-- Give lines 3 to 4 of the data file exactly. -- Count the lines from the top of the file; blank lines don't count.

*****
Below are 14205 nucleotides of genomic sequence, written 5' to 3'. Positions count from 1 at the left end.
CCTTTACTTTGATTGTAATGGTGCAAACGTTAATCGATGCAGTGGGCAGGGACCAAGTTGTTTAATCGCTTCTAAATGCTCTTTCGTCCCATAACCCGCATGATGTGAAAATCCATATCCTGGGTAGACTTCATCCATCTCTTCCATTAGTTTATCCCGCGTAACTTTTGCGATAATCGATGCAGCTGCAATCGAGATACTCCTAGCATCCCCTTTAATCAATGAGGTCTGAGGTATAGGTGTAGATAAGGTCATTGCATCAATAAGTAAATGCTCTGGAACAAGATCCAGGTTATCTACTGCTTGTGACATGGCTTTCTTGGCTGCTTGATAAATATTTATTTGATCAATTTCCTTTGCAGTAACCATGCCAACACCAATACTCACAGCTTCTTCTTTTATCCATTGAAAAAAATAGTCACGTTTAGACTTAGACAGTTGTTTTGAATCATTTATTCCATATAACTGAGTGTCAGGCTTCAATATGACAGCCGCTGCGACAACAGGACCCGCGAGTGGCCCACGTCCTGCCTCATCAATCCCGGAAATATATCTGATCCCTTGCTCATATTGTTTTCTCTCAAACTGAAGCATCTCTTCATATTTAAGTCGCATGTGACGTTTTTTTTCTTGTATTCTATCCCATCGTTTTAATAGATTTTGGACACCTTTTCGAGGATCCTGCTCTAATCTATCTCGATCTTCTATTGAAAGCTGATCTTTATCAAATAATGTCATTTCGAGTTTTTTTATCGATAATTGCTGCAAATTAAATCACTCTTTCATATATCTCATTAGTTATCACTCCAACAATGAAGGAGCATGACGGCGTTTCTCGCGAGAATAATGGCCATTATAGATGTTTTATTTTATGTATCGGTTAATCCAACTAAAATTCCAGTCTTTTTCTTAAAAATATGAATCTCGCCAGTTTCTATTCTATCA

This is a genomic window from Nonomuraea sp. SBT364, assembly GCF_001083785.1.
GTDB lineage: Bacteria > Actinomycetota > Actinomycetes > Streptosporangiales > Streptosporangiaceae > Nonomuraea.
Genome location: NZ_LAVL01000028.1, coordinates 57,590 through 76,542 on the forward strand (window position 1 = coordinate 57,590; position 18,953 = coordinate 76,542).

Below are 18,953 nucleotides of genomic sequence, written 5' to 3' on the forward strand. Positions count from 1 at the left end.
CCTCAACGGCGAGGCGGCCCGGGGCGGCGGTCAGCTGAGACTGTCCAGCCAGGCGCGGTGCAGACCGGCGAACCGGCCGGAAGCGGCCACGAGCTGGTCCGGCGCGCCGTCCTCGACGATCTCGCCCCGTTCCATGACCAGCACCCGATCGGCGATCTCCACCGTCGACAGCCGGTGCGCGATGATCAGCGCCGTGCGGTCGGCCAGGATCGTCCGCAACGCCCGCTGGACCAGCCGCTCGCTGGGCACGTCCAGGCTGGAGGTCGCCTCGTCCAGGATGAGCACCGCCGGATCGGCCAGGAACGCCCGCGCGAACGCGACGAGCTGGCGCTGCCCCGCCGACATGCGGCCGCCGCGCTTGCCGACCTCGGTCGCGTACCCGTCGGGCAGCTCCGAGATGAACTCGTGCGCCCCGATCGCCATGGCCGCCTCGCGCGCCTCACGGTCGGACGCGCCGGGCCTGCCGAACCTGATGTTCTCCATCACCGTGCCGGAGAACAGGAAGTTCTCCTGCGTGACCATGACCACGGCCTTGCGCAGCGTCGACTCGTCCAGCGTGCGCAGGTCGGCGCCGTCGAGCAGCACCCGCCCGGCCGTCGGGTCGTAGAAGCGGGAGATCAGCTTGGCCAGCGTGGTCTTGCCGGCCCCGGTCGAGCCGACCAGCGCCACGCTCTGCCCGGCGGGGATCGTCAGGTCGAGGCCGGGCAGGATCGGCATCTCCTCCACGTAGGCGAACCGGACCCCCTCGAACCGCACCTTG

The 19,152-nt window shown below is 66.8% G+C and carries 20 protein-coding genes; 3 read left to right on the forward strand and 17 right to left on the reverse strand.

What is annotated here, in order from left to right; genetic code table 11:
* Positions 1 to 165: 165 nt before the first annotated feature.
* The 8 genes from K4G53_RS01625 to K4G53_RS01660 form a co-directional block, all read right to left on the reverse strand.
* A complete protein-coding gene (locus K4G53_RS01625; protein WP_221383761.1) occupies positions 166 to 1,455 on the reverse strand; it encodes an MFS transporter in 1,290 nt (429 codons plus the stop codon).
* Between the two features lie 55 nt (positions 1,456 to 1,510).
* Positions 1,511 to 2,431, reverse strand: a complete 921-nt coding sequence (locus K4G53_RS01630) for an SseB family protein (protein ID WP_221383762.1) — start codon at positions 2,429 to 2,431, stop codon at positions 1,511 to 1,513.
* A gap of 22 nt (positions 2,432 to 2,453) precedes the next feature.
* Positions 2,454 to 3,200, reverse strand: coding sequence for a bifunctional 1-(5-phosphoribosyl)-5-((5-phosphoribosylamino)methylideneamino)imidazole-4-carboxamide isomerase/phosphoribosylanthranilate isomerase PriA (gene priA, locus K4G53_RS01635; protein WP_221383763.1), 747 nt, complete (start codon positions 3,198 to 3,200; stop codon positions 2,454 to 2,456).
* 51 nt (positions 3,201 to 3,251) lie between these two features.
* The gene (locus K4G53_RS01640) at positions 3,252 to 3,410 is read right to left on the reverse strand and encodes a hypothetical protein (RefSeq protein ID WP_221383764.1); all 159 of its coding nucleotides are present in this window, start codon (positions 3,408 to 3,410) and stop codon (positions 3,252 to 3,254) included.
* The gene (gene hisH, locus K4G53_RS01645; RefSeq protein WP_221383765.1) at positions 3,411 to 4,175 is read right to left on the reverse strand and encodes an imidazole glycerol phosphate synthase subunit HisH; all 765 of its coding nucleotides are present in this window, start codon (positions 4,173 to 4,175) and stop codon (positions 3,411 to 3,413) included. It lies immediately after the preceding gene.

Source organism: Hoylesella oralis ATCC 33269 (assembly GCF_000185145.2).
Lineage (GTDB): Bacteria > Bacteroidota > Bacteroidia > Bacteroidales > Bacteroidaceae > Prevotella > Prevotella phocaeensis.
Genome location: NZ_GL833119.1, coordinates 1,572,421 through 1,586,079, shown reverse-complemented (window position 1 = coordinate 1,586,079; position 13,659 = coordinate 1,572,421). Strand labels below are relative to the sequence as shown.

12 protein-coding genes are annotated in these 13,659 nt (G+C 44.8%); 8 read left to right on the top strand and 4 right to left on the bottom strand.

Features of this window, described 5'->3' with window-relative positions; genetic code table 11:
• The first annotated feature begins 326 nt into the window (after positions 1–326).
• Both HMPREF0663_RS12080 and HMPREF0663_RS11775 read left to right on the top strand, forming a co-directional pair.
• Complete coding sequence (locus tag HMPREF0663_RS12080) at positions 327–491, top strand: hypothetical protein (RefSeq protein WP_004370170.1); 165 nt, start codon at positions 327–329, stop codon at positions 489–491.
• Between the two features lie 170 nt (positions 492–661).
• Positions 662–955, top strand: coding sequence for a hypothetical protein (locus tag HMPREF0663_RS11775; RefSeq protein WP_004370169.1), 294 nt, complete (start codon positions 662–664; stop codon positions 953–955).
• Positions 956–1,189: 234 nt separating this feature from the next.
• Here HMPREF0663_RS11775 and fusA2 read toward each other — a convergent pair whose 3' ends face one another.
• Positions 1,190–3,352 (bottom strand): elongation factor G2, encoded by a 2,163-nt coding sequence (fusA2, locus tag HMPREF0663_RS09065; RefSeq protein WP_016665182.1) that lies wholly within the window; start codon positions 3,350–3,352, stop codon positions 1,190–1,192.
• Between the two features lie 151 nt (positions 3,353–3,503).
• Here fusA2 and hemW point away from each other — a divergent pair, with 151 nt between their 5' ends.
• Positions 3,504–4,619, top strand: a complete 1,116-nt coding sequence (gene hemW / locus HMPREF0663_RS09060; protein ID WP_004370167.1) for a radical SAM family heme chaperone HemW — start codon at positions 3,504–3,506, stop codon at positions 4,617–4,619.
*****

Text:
This is a genomic window from Nonomuraea sp. SBT364, assembly GCF_001083785.1.
GTDB lineage: Bacteria > Actinomycetota > Actinomycetes > Streptosporangiales > Streptosporangiaceae > Nonomuraea.